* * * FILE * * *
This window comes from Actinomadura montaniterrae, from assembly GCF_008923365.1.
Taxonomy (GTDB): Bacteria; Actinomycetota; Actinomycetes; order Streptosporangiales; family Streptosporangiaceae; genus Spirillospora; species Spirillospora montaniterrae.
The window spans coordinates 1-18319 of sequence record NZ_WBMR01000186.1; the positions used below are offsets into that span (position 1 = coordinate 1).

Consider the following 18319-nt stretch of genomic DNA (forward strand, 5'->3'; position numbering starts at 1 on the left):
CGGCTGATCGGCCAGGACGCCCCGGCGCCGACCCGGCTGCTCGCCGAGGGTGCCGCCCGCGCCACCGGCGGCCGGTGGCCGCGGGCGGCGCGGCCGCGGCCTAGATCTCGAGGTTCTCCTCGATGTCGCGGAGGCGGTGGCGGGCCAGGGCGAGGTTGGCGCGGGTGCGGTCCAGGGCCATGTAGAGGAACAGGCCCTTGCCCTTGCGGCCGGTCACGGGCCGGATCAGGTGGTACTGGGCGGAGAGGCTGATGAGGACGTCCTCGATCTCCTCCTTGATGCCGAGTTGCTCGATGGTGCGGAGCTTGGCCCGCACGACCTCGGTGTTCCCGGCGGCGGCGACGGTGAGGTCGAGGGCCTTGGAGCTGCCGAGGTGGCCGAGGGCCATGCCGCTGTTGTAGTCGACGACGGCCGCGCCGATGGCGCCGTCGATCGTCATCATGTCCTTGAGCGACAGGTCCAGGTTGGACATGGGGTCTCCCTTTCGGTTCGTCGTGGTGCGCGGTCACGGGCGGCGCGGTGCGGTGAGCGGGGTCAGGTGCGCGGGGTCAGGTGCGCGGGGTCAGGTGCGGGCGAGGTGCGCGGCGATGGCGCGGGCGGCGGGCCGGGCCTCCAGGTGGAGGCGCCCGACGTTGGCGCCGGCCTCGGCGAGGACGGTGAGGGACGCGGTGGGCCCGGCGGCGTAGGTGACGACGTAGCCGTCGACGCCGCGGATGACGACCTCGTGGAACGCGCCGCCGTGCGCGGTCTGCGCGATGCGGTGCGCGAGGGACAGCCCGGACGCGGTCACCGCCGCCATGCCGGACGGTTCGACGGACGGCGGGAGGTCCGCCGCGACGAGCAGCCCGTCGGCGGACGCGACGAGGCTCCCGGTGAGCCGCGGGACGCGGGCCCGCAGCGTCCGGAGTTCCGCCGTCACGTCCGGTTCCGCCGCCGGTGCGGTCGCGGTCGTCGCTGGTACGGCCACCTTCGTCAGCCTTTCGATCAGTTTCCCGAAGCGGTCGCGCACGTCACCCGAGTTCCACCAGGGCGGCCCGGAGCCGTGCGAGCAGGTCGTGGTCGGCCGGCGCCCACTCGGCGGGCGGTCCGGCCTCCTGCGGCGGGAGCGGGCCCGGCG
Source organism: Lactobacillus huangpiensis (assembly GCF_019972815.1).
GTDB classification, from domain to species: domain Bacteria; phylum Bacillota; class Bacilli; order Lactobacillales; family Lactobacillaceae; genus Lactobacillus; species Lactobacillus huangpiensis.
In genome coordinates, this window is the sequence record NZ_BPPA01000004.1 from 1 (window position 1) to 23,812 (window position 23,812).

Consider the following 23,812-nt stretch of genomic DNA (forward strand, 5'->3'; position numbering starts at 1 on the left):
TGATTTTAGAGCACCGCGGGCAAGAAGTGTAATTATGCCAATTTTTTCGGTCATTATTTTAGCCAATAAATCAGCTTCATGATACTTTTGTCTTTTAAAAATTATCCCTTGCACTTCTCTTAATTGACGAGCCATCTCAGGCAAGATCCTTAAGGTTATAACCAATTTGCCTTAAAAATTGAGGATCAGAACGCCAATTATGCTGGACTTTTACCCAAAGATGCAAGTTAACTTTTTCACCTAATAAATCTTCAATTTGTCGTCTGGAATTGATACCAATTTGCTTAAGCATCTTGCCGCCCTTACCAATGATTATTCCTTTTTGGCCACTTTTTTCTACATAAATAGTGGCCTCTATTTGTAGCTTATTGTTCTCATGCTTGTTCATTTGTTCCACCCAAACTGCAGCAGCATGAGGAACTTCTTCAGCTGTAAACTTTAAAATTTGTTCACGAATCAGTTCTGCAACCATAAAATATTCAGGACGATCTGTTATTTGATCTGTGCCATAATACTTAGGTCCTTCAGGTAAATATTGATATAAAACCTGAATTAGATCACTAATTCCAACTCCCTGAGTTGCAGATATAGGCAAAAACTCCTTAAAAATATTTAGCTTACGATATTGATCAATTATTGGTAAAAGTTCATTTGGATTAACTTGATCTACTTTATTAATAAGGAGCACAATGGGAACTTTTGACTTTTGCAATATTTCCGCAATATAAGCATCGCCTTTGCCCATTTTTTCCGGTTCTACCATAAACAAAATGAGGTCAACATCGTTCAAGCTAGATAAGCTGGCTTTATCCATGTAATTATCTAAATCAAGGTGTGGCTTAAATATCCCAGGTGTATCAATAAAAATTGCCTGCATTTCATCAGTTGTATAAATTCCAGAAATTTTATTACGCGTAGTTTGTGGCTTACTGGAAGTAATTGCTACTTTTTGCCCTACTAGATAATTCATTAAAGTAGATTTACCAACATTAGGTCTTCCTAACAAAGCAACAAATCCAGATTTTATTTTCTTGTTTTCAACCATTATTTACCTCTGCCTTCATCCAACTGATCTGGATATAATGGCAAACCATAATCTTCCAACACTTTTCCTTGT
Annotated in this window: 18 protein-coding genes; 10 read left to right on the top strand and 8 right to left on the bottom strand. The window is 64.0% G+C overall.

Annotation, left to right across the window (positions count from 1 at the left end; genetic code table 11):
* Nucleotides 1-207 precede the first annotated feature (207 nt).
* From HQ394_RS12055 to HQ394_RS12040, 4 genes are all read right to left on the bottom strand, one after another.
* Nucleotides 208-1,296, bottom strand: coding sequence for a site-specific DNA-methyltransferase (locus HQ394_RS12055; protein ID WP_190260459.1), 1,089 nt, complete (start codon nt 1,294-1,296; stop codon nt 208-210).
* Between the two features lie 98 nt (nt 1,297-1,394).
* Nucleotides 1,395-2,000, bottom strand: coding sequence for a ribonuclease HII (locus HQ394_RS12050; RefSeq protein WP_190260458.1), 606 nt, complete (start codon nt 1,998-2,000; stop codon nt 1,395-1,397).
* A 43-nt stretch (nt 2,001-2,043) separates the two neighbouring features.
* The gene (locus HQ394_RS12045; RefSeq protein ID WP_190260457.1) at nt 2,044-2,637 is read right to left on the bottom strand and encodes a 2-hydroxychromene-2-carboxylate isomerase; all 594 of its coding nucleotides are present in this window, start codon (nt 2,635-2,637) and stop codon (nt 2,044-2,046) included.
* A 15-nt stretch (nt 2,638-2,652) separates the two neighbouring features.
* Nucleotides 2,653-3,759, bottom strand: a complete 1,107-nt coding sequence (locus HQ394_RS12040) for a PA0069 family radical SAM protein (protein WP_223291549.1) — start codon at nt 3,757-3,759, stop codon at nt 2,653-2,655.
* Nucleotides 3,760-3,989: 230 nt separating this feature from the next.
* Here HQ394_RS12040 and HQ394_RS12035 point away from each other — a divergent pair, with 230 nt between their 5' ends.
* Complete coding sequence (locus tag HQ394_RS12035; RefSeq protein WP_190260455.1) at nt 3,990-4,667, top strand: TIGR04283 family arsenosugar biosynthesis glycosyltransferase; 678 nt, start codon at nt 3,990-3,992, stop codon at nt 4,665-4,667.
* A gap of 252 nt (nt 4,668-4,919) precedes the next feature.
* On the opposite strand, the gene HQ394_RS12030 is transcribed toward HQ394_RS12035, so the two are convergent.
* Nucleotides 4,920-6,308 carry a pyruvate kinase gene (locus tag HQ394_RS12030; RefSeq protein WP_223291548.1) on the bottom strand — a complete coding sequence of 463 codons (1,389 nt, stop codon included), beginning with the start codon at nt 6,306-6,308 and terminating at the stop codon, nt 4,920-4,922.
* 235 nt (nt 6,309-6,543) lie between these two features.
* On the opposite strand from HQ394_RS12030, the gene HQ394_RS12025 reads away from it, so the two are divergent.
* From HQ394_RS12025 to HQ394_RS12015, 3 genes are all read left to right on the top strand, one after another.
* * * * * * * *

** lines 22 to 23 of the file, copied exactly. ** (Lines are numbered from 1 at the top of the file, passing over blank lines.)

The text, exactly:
* Nucleotides 3,760-3,989: 230 nt separating this feature from the next.
* Here HQ394_RS12040 and HQ394_RS12035 point away from each other — a divergent pair, with 230 nt between their 5' ends.